Music is an intoxicating cultural force that has the power to excite emotions and inspire ideals alike. Additionally, music has long been used as a medium through which to bridge differences among races and cultures and support humanity’s collective striving towards an environment of peace.

Montagu opines that the emotional connection to music explains why its existence persists even as humans developed language. He points out how mothers humming to comfort their infant is one such primitive form of music.


Human voice is a remarkable instrument capable of conveying an array of feelings. Paired with body percussion, vocal sounds can serve as social communication or forms of ritual and initiation within groups.

From its early records in archaeology, music has played a pivotal role in human society. From religious ceremonies and oral storytelling sessions to being an essential element in every culture worldwide.

Musical performances have long accompanied daily activities like weaving, wool-working, cooking and baking as well as daily tasks and chores such as spinning. Musical performances also help facilitate daily life activities like weaving, wool-working, cooking baking spinning kneading pounding grinding fighting and warring. Confucius believed that understanding music meant understanding life itself and ruling wisely; music being an expression of character and therefore an invaluable way of shaping society for the better.


Philosophers, psychologists, anthropologists and musicologists have all speculated on the functions of music. Some have taken an axiomatic approach while others have engaged in empirical investigations of its functions.

Recent research on meditation tends to focus on four dimensions: social functions (such as self-reflection and emotional expression), arousal-related functions ( such as euphoria), and cognitive functions ( such as memory prompting).

One intriguing idea is that music served prehistoric functions that may reappear today, though testing this hypothesis will be difficult due to little physical evidence from its history. One approach might be using Experience Sampling Method experiments; participants could be asked to imagine themselves in various scenarios and identify which functions music should fulfill in these conditions.


While musical behavior seems highly adaptive, its evolutionary history remains obscure. Bone flutes date back at least 36,000 years while vocal music dates much further back. Musical behaviors’ universality across societies, early ontogenetic emergence, similarities with auditory rhythms and entrained movement, ritualism or social engagements suggest it could have evolved as an adaptation to confer survival benefits.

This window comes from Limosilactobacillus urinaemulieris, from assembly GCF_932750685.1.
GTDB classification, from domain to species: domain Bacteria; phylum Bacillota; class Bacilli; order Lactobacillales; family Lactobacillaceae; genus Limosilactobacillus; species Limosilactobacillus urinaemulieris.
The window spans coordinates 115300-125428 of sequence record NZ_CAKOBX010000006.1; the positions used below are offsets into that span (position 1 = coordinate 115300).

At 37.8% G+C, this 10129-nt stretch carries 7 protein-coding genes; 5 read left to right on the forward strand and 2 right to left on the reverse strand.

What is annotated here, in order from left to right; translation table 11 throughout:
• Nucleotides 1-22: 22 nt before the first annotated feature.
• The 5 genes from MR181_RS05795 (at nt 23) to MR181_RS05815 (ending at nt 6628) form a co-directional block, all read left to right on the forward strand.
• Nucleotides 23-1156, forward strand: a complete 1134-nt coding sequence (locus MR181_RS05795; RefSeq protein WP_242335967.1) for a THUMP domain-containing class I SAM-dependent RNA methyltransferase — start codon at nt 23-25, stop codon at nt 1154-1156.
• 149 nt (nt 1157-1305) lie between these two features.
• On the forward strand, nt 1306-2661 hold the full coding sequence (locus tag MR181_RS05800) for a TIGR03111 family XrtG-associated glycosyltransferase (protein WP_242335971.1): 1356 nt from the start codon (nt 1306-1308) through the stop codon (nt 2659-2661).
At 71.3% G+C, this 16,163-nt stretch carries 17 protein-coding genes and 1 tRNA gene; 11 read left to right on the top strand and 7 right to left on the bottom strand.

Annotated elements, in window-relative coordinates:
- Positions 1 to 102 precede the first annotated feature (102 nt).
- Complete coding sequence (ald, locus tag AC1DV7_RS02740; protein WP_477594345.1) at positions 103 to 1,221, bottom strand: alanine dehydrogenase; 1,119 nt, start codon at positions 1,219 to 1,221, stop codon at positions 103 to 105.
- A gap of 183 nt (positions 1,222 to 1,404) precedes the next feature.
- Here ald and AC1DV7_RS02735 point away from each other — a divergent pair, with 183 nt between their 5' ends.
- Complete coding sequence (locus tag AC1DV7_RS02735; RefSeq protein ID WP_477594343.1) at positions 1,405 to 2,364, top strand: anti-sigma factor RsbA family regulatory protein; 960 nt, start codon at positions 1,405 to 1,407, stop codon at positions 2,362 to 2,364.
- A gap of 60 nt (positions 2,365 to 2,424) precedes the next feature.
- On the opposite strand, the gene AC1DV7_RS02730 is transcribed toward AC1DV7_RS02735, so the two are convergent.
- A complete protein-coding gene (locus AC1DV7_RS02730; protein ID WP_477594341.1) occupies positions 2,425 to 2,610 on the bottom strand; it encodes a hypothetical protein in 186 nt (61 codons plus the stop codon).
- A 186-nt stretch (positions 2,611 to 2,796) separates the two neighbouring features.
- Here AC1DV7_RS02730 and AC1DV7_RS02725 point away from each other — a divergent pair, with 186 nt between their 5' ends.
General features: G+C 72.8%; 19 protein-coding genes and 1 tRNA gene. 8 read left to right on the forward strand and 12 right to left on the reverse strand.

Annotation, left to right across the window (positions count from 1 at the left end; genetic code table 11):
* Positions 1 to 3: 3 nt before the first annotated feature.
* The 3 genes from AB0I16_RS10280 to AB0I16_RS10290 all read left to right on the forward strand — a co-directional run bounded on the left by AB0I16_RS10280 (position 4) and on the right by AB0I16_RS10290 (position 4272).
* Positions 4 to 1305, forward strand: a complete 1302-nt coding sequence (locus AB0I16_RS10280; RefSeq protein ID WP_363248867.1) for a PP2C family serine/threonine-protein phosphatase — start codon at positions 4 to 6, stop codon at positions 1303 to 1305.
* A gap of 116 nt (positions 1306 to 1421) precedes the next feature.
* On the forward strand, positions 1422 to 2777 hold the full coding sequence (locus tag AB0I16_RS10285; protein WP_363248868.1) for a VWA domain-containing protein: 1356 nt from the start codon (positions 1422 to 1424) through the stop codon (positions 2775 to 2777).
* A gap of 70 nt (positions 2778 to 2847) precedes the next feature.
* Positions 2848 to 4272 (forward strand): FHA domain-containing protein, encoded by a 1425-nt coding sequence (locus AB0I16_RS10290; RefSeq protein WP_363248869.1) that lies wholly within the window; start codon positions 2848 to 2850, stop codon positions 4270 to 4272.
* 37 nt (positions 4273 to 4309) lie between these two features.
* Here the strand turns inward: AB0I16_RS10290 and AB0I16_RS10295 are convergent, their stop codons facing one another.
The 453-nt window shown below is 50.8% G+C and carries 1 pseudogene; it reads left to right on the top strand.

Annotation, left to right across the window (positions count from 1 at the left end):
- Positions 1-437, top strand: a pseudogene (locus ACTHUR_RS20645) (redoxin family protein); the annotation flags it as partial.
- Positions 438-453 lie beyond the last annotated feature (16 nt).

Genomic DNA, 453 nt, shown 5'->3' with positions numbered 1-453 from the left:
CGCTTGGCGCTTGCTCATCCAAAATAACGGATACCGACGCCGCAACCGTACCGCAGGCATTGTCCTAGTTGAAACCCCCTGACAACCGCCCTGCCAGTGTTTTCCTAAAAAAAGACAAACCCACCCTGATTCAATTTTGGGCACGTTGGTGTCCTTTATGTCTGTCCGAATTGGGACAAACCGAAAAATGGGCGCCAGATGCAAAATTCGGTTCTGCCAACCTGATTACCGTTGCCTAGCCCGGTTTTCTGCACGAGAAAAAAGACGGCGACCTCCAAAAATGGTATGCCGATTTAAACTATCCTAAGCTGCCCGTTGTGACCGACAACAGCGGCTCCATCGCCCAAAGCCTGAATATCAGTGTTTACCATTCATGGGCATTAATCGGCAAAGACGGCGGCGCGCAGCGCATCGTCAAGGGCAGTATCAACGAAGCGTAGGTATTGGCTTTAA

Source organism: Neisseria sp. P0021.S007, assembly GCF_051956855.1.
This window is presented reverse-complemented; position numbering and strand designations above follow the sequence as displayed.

Human auditory system timing capabilities that facilitate beat-based musical entrainment are likely adaptations for auditory scene analysis (ASA). Furthermore, properties like spectral sound processing that influence emotion as well as neural pathways connecting ASA to motor beat-based timing circuits may also have been highly adaptive adaptations within our brains and thus could have driven music’s creation rather than its inherent nature being responsible. Therefore it seems more likely that music began as cultural creation with preexisting features of auditory processing shaping its design than vice versa.


Music can be an effective medium of expression for communicating ideas and thoughts in many different forms, including entertainment, education and informing; creating a sense of place and community; as well as offering religious or ritual significance.

Music has always been an endeavor marked by cooperation among its practitioners; musicians frequently form alliances with other creative artists and performers as they produce art together. Furthermore, its medium lends itself well to cross-pollination between writing, film, theatre and dance forms.

AI can play an essential role in the music industry, from automating processes to improving search efficiency. For example, LANDR uses artificial intelligence to enable users to master their recordings using output filters tailored specifically to album grade music production aspects. Furthermore, Discover Weekly on Spotify utilizes AI-powered playlists like this as well.


Music has had a profound effect on society and culture throughout history. From unifying individuals across cultural divides to sparking conversation and mobilizing social change efforts, its power lies within unquestionable. From empowerment anthems to protest songs, the impact of music on human rights and social change cannot be overstated.

At the same time, music can also be an influential force for encouraging violent or illegal behaviors and attitudes, so it is vital to remain aware of what type of music we expose our children to.

Some academic analysts have criticized Spotify’s reliance on mood and activity-based playlists for contributing to an environment of “neo-Muzak”. But those making such arguments must avoid simplistically pitting music’s embedded meaning against its functional uses in everyday life, suggesting they were always at odds.